Nutrient concentrations in fine roots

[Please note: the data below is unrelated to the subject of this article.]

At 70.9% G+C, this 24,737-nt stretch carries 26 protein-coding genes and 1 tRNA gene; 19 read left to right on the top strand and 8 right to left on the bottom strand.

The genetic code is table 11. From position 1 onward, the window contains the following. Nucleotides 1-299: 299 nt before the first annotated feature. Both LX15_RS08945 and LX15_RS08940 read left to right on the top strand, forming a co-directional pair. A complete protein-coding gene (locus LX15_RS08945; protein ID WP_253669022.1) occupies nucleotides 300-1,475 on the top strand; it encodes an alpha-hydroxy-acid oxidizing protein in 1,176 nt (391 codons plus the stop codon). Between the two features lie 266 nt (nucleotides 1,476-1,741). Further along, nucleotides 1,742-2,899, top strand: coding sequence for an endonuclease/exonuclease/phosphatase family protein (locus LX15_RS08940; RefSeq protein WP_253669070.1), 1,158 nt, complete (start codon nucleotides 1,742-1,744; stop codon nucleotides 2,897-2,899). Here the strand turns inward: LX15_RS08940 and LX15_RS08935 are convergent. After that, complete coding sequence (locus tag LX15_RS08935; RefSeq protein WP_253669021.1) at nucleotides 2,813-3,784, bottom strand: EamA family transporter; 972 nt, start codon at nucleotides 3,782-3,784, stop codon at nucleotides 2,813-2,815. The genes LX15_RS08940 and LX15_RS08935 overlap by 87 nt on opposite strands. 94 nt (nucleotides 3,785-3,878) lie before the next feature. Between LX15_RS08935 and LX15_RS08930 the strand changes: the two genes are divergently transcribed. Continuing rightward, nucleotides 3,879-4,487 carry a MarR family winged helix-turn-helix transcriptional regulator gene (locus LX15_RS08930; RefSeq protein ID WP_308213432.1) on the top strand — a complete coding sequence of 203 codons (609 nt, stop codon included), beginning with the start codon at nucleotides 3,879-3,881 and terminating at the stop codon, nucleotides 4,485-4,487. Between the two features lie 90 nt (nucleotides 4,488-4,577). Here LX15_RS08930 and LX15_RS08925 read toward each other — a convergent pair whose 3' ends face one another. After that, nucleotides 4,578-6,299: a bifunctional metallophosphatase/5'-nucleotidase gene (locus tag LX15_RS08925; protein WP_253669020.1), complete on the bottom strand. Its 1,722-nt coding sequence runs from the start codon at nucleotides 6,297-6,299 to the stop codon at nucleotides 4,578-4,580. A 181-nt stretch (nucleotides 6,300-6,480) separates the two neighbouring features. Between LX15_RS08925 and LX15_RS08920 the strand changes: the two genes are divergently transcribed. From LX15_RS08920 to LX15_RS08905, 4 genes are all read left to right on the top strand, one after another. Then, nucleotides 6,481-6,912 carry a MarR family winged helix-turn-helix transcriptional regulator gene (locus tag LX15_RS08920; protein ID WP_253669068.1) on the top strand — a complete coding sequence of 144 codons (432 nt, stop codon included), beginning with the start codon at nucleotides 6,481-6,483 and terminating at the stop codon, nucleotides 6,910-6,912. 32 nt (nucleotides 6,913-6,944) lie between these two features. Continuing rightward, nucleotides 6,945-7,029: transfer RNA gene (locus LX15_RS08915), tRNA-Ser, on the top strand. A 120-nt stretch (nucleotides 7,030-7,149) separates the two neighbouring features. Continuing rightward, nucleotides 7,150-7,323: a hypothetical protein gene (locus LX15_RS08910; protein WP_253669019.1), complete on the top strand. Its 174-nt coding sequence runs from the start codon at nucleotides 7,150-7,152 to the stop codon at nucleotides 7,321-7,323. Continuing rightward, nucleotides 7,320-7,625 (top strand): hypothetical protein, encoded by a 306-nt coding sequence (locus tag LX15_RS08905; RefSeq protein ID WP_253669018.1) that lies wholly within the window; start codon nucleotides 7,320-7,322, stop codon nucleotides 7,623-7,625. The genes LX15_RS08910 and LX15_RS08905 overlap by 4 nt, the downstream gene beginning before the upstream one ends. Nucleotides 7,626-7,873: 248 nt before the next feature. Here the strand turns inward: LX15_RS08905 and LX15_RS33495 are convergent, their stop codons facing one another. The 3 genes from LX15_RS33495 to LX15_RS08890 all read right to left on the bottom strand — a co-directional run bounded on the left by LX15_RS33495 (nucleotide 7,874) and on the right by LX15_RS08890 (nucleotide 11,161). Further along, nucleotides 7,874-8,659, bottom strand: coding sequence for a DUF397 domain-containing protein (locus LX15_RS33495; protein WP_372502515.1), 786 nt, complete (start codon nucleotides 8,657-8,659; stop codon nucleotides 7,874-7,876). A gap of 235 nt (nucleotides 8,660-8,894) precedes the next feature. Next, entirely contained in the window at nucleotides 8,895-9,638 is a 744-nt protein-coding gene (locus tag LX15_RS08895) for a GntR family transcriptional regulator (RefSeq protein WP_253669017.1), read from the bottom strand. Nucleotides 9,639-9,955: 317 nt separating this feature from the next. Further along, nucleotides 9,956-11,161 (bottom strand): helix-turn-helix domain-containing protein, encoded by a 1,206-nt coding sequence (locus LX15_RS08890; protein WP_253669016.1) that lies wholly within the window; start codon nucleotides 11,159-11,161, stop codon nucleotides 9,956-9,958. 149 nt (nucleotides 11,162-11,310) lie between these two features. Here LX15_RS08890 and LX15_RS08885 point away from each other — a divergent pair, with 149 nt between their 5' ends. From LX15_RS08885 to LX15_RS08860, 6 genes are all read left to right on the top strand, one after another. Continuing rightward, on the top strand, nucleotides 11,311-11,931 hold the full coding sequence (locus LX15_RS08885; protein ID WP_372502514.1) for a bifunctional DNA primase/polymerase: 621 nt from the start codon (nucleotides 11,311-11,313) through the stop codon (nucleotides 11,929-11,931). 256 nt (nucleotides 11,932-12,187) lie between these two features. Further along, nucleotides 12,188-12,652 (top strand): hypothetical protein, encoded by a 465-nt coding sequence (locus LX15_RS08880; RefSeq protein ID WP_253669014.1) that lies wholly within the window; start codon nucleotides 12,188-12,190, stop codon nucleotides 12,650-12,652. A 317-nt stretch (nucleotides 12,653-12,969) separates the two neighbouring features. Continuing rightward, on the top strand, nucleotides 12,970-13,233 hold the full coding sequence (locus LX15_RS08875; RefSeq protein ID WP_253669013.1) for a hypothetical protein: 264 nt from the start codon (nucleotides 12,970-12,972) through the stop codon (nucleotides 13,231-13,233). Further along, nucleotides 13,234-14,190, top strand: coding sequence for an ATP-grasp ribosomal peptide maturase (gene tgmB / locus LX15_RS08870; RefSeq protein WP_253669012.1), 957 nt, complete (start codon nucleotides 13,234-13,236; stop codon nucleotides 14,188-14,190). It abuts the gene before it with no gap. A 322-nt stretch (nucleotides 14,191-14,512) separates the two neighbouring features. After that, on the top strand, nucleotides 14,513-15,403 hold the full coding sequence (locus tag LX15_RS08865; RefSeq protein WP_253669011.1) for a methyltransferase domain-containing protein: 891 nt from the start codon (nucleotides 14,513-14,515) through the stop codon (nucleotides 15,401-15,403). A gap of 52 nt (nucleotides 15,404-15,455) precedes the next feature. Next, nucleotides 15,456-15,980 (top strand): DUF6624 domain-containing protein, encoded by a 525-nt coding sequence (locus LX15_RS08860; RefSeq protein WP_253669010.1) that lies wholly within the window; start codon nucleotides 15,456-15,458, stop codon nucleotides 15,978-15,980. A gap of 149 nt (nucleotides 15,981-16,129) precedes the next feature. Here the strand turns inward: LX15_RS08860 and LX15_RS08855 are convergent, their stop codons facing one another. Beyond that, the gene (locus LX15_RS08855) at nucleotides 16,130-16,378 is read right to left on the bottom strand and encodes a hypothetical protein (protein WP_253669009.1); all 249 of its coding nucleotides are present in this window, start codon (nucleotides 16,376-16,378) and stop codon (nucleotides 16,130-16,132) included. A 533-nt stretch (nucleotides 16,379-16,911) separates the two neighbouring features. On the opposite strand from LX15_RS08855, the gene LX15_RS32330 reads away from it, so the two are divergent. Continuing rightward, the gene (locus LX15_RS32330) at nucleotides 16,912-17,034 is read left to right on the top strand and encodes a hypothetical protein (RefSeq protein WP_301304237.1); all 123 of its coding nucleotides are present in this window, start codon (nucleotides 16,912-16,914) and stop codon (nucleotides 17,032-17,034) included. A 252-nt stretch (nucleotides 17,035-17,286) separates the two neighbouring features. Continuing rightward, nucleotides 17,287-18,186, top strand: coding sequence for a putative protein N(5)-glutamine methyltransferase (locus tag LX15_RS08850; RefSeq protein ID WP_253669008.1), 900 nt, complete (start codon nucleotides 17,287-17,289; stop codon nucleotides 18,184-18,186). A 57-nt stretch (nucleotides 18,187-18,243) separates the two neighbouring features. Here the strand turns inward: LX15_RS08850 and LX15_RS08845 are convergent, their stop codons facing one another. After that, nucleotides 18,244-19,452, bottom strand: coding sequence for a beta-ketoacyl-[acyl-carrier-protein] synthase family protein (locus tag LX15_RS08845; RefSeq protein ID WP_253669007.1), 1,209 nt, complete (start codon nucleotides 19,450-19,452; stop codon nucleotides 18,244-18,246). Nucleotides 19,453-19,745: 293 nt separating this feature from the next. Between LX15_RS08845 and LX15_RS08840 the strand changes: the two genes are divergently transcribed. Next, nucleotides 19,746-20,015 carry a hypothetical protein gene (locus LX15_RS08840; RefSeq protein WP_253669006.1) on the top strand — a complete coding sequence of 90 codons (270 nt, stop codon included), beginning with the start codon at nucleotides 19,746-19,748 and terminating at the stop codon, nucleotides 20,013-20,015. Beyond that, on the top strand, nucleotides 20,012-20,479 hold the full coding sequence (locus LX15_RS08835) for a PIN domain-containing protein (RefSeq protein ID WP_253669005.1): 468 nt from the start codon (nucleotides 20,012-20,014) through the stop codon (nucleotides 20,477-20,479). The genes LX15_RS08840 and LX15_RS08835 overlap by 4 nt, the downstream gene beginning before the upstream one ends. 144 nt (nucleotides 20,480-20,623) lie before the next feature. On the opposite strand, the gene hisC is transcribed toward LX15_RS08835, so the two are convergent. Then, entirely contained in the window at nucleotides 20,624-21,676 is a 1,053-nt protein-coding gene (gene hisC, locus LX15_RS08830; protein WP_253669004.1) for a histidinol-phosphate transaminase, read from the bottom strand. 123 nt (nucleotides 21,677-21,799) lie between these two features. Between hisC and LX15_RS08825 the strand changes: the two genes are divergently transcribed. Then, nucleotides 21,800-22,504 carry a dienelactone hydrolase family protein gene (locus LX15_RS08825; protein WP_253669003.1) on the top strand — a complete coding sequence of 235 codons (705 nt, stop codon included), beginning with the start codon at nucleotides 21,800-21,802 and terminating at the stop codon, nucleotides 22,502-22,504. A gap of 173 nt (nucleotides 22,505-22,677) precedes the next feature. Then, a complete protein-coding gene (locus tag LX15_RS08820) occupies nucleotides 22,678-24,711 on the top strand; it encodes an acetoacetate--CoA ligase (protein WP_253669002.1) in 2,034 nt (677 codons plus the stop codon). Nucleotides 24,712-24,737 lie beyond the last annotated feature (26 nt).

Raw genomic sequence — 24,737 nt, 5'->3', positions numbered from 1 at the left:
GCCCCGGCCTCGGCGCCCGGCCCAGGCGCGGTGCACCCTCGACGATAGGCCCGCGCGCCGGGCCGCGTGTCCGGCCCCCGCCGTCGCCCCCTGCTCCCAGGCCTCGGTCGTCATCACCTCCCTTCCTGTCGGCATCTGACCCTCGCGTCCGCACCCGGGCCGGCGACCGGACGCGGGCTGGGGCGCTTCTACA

Fine roots are an important source and sink for nutrients in terrestrial biogeochemistry. We examined the following hypotheses for fine root nutrients by analyzing data from 56 published studies: (1) that there is a general, inverse relationship of fine root nutrient concentrations with root diameter, and (2) that retranslocation of nutrients out of fine roots is minimal. We analyzed nutrient concentrations of roots ≤5 mm in diameter as a function of root diameter and root status (live, dead, and undifferentiated), including a comparison for coniferous and broad-leaved trees. For fine roots <2 mm in diameter, average C:N and C:N:P ratios were 43:1 and 522:12:1, significantly narrower than for 2-5 mm roots (79:1 and 920:12:1). Live roots <2 mm in diameter contained significantly more N, P, and Mg and less C than did roots 2-5 mm in diameter, but no significant differences were observed for K or Ca. Mean N and P concentrations were 11.0 and 0.9 g/kg, respectively, for live roots <2 mm diameter, compared to 6.5 and 0.6 g/kg in roots 2-5 mm in diameter. Mean N concentrations in live and dead fine roots were identical and may imply little retranslocation of root N with senescence, but conflicting evidence from Ca:N ratios highlights the need for further research. These results have practical implications for various ecological methods and for the representation of roots in biogeochemical models.
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